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The head of Britain’s BBC revealed Monday that the corporation would be investigating how a journalist convinced the late Princess Diana to participate in a famous 1995 interview in which the princess admitted to an affair and divulged details about her marriage to Prince Charles, the heir to the throne.
This month, Diana’s brother Charles Spencer alleged that Martin Bashir, who conducted the interview for the BBC’s “Panorama” program, convinced her to participate by using fake documents to make it seem that people connected to the British royal family were selling information about Diana.
According to Spencer, Bashir told Diana that she was being bugged by the security services and that two senior aides were being paid to divulge information about her. Bashir also allegedly provided fake bank statements to support his claims.
“Many people are, quite understandably, asking why I’ve waited till now to come forward with the truth about how the @BBCPanorama with my sister came about,” Spencer tweeted on Sunday.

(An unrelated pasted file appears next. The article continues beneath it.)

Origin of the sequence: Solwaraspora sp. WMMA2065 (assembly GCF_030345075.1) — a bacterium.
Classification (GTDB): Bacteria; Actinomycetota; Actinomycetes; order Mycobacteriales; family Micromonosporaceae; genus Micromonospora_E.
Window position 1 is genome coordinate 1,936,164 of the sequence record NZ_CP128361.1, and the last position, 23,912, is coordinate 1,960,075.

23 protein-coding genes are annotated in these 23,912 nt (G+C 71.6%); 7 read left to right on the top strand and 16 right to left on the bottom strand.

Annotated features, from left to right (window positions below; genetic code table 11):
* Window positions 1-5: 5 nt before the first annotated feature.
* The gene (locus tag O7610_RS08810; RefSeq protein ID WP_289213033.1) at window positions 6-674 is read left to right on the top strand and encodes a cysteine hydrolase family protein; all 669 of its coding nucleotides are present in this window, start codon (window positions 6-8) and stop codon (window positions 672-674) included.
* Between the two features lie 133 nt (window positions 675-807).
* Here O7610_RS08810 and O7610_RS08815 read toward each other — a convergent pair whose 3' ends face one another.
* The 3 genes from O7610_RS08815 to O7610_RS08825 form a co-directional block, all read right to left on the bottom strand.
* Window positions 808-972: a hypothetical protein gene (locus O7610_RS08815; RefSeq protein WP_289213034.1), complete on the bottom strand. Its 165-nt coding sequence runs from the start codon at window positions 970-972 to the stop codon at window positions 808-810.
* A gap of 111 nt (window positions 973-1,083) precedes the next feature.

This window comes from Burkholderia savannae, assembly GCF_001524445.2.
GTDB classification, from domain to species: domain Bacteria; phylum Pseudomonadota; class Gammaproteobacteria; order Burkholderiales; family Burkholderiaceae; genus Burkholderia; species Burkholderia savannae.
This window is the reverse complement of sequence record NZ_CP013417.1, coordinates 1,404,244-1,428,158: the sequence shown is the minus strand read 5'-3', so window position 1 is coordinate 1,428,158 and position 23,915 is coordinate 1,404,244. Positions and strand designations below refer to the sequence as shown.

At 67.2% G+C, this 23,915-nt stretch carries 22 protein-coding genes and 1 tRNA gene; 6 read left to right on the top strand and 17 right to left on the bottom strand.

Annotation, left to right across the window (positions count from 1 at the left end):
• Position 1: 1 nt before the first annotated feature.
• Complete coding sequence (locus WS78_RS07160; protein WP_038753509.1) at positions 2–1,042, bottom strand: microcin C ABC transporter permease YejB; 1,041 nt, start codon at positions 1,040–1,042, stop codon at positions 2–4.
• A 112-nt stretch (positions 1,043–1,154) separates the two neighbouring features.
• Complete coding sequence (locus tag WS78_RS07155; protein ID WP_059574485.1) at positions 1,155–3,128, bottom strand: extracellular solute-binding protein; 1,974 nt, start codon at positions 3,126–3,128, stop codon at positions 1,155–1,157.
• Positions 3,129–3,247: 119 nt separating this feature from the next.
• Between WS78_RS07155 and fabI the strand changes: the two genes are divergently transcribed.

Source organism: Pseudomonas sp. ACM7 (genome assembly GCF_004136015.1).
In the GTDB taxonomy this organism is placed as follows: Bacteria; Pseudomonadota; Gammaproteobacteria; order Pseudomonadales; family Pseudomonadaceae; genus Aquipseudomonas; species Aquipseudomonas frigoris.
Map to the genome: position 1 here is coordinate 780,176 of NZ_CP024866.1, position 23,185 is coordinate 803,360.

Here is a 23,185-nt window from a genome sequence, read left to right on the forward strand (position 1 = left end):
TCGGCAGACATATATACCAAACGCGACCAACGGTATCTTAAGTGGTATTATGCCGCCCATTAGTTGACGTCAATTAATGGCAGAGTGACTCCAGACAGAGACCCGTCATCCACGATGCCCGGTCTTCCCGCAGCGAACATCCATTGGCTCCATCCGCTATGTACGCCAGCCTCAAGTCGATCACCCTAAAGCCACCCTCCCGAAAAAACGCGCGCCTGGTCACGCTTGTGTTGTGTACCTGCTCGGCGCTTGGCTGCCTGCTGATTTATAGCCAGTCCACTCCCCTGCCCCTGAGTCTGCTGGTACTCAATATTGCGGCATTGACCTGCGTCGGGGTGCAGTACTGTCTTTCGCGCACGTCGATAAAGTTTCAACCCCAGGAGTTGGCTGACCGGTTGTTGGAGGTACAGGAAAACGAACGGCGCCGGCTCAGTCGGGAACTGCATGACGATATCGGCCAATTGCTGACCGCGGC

“While I knew that Martin Bashir used fake bank statements and other dishonesty to get my sister to do the interview, what I only found out 2 weeks ago, thanks to journalist Andy Webb’s persistent use of the Freedom of Information Act, is that the BBC also knew. Not only knew about it, but that they covered it up.”
The BBC released a statement Monday stating that it takes the allegations “very seriously.”
“The BBC is taking this very seriously and we want to get to the truth,” Tim Davie, the BBC’s director general said in a statement about Spencer’s claims, Reuters reported. “We are in the process of commissioning a robust and independent investigation.”
Bashir has yet to comment on the matter, and Reuters was unable to reach him. However, according to the BBC, the journalist, who is currently the corporation’s religious affairs correspondent, is on sick leave after recovering from heart surgery and contracting the COVID-19 novel coronavirus.